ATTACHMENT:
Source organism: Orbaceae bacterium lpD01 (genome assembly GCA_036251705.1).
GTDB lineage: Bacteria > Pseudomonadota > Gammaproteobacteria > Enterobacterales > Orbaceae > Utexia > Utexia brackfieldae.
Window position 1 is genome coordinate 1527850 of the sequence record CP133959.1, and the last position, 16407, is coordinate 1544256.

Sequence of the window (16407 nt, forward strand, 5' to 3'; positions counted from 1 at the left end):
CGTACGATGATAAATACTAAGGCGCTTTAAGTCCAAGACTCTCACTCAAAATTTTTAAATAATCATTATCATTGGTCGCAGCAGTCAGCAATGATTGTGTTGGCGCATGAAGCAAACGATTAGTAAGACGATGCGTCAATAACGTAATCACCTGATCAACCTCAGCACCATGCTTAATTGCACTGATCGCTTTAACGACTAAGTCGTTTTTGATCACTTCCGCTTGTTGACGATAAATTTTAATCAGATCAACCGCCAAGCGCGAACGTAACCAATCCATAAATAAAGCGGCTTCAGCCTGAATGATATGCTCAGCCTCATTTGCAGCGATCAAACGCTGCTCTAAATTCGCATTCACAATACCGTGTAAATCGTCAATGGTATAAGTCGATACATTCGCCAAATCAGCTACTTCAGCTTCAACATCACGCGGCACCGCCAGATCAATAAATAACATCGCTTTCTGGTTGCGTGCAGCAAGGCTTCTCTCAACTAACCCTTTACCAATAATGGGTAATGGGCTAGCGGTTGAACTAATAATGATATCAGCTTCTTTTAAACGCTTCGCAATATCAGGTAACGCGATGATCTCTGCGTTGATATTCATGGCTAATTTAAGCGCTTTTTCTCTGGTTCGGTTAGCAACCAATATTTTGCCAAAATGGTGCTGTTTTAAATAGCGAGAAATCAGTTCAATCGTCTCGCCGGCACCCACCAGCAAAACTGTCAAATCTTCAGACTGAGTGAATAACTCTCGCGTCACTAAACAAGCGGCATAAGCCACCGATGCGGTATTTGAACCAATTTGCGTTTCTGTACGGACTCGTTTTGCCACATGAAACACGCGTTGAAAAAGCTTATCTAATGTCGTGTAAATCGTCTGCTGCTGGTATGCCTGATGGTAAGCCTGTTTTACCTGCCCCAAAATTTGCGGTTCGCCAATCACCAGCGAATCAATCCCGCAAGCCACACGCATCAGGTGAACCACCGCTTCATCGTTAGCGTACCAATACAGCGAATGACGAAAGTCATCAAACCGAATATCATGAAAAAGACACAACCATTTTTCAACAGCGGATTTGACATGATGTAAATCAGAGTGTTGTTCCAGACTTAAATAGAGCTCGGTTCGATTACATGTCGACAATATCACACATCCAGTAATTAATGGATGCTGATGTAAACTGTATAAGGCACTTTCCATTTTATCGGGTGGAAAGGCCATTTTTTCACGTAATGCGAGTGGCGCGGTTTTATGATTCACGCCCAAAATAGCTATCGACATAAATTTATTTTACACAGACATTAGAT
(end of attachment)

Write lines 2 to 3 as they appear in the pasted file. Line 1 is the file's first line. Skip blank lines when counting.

GTDB lineage: Bacteria > Pseudomonadota > Gammaproteobacteria > Enterobacterales > Orbaceae > Utexia > Utexia brackfieldae.
Window position 1 is genome coordinate 1527850 of the sequence record CP133959.1, and the last position, 16407, is coordinate 1544256.